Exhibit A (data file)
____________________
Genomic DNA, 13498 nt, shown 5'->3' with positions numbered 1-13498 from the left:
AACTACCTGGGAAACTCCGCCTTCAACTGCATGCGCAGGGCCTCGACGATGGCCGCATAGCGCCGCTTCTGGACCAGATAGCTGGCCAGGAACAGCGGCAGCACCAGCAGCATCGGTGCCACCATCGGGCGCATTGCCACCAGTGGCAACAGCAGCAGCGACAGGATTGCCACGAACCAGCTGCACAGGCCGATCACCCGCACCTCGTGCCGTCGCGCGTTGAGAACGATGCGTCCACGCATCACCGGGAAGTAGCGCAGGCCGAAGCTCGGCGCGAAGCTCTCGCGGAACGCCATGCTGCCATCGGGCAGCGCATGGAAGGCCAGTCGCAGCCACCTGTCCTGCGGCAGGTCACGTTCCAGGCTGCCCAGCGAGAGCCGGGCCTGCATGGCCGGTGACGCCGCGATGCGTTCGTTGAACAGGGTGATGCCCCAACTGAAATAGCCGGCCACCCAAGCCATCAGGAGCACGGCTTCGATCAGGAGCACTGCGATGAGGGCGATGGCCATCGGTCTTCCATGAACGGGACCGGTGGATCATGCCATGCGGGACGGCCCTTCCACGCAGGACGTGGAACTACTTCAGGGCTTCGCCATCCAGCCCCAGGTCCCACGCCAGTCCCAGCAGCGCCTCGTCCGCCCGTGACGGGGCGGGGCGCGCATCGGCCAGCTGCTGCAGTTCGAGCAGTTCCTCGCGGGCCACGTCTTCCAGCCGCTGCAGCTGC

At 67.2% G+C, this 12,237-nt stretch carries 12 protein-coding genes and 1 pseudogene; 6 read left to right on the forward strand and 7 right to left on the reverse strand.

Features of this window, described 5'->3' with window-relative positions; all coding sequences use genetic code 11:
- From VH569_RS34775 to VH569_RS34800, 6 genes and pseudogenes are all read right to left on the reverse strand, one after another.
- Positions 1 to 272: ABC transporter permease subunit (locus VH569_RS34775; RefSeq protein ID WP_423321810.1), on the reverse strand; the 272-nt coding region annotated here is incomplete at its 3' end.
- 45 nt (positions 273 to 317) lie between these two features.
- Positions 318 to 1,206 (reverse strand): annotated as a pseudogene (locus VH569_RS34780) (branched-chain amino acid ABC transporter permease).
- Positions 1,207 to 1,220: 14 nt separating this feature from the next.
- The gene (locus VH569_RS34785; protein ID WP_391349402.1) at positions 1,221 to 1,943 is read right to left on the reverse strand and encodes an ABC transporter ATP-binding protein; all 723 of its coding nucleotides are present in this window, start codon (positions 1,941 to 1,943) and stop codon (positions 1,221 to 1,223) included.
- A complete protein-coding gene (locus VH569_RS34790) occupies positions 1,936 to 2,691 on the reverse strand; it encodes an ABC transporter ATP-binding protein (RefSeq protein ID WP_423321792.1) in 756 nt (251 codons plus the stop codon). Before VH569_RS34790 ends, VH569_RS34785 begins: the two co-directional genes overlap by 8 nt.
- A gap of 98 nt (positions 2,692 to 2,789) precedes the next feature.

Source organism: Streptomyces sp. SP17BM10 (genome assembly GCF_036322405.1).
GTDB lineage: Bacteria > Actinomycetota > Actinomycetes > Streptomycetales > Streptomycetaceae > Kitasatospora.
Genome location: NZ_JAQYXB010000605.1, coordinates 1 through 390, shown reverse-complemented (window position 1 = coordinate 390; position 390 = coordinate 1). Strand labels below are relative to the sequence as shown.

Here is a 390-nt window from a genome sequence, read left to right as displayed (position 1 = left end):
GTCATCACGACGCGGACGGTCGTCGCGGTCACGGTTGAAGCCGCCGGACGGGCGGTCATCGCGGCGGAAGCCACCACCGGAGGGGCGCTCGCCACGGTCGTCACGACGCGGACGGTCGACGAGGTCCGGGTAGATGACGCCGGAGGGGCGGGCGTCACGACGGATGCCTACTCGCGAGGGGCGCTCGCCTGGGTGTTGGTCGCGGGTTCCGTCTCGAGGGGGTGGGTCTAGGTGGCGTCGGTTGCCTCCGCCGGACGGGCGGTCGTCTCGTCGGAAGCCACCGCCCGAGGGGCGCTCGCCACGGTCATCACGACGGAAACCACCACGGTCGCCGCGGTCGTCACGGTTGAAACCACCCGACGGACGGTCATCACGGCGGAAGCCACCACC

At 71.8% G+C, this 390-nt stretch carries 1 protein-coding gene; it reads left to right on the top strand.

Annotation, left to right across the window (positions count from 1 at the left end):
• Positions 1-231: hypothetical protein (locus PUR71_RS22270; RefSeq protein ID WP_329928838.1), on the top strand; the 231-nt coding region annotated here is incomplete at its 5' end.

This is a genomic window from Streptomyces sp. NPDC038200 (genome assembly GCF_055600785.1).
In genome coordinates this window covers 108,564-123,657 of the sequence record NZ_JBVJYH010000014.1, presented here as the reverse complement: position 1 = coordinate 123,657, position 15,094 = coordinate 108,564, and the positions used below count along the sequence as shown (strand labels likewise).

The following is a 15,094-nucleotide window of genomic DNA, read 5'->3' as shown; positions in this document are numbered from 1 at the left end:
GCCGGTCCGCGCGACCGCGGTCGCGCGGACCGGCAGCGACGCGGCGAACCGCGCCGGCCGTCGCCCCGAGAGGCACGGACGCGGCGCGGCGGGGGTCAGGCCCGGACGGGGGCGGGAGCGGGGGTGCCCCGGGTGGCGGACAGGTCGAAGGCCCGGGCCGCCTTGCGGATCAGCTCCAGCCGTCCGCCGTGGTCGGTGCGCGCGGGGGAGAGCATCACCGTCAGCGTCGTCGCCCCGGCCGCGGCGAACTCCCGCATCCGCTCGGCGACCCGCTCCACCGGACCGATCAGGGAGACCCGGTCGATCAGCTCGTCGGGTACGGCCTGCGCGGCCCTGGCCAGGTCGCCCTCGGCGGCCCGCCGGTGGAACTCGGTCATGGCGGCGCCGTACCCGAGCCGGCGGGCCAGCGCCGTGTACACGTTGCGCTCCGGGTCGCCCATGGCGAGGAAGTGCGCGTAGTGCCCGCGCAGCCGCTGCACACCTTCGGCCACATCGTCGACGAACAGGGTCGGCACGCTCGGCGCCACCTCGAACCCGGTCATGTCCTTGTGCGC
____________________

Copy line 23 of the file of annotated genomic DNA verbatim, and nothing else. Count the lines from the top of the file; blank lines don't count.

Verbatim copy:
The following is a 15,094-nucleotide window of genomic DNA, read 5'->3' as shown; positions in this document are numbered from 1 at the left end: